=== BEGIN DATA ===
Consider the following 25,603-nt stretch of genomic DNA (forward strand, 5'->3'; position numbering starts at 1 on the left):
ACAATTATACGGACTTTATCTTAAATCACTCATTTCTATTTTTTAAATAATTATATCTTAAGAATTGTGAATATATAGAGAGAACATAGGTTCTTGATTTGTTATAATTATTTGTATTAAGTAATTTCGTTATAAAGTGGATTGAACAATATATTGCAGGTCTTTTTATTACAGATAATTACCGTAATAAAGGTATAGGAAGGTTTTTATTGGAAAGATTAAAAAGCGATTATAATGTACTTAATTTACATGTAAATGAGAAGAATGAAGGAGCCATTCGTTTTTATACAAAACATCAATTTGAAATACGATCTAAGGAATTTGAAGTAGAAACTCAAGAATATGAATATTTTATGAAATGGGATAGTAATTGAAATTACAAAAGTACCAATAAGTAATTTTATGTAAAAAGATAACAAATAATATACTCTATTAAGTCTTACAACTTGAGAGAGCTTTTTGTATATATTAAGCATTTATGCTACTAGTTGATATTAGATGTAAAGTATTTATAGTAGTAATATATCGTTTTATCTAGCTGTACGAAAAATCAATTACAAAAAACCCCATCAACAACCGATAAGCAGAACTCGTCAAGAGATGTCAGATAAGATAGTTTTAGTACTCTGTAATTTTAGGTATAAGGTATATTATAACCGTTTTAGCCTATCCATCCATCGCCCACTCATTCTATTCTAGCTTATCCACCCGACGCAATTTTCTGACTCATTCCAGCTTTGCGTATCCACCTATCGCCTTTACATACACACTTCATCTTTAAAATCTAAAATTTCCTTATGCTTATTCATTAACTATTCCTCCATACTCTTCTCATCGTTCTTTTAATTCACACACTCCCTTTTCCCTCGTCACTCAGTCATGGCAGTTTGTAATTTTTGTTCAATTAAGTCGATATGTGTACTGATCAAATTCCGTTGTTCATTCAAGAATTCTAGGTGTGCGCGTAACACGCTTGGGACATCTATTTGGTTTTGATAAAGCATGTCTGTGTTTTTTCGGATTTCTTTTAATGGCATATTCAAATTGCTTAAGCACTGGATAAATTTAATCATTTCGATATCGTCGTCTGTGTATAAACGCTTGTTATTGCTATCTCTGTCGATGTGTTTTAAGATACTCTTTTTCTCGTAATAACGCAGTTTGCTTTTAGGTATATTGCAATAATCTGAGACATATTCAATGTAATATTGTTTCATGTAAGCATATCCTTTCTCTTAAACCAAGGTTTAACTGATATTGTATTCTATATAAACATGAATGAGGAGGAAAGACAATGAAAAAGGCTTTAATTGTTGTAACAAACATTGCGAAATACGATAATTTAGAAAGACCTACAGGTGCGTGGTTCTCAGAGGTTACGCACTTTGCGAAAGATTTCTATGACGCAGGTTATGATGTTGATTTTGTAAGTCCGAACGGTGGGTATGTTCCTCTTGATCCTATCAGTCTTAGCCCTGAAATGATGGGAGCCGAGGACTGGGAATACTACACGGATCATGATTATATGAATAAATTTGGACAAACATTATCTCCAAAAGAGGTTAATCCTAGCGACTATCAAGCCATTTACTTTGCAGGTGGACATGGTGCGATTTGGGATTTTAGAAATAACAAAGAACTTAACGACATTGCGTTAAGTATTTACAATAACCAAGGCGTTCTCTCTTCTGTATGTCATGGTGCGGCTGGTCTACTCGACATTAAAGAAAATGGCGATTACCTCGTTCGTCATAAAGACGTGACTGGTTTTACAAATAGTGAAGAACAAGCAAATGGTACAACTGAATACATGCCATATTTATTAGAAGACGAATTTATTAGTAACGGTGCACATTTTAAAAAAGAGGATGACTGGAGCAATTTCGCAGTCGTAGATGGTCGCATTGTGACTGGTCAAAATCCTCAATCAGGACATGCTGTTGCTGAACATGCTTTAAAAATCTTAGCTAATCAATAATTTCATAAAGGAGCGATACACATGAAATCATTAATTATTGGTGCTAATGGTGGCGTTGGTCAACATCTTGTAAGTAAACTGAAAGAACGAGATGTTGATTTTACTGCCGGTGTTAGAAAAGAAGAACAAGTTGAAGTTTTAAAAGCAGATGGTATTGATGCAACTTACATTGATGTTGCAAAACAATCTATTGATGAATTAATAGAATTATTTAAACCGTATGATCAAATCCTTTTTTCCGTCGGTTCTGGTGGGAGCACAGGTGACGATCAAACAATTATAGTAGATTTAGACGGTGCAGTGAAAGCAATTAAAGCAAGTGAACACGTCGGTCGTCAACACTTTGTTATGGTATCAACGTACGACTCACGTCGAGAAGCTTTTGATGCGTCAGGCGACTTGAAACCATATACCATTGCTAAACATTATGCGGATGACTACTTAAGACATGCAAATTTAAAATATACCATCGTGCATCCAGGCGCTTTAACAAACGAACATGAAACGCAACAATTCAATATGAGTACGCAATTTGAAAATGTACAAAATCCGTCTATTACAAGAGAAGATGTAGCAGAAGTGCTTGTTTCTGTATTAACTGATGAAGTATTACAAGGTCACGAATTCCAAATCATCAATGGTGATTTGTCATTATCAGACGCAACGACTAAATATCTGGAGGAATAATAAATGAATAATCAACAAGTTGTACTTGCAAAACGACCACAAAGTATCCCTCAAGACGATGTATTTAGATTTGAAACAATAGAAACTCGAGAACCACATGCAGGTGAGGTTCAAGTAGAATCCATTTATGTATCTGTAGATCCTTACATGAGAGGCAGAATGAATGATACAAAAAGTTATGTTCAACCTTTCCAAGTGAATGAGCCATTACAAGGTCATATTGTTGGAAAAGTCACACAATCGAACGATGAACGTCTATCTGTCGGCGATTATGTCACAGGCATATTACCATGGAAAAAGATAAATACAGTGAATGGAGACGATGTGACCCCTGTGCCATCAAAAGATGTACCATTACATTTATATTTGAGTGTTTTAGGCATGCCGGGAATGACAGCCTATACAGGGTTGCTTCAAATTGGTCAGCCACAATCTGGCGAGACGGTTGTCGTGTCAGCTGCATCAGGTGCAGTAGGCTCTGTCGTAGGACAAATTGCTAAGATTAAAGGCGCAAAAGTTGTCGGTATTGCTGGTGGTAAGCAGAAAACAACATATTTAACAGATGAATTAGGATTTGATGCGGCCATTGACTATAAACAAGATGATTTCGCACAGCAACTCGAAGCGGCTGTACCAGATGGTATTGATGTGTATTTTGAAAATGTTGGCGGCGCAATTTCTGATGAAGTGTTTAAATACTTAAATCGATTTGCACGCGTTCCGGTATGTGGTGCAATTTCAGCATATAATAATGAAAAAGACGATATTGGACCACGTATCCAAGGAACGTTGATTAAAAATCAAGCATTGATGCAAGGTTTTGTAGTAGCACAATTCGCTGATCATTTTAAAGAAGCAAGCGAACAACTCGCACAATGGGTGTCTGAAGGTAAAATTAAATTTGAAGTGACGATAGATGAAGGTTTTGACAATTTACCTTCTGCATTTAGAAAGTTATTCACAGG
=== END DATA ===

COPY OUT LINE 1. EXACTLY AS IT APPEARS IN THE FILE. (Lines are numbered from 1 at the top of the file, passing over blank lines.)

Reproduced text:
Consider the following 25,603-nt stretch of genomic DNA (forward strand, 5'->3'; position numbering starts at 1 on the left):